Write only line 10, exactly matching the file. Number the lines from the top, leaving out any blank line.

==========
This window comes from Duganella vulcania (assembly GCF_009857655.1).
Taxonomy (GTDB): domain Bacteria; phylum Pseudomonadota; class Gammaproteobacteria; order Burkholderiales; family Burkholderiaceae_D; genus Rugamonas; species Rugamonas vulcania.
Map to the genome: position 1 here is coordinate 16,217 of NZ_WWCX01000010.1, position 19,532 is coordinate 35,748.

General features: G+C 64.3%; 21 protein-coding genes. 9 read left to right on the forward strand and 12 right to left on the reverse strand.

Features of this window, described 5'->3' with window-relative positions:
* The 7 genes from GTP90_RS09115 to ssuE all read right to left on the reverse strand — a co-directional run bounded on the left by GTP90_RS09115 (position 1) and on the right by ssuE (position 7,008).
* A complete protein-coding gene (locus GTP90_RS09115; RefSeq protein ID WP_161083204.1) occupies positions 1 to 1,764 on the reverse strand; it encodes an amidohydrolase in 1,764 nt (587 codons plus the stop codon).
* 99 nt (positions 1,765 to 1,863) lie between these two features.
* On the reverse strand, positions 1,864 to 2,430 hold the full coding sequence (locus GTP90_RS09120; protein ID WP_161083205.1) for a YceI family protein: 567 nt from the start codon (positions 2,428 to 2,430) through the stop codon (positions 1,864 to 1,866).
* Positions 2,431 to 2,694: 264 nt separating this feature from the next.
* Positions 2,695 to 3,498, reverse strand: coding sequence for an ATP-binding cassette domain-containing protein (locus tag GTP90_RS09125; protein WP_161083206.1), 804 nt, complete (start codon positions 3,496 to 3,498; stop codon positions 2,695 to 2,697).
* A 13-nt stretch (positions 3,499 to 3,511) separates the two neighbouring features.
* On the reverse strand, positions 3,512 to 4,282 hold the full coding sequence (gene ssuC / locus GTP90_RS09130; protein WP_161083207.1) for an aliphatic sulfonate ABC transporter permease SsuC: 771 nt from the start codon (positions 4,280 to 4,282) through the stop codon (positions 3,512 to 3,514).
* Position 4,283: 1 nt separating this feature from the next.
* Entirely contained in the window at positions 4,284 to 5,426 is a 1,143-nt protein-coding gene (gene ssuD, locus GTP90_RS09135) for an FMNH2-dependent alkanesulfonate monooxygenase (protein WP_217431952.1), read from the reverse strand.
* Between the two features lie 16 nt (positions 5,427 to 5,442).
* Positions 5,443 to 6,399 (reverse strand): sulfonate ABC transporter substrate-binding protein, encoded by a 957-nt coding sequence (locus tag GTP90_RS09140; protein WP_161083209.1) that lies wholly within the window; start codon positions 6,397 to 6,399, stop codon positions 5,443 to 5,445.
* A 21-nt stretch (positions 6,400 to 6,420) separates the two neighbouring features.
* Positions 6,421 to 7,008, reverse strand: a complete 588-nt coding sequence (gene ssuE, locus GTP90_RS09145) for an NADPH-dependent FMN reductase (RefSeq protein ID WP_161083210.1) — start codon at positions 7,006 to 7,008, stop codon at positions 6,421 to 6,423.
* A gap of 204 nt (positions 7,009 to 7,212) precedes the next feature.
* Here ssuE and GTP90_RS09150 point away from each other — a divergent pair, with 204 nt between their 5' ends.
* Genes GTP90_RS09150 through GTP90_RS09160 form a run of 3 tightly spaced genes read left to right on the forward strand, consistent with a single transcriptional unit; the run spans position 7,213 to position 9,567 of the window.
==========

* Positions 2,431 to 2,694: 264 nt separating this feature from the next.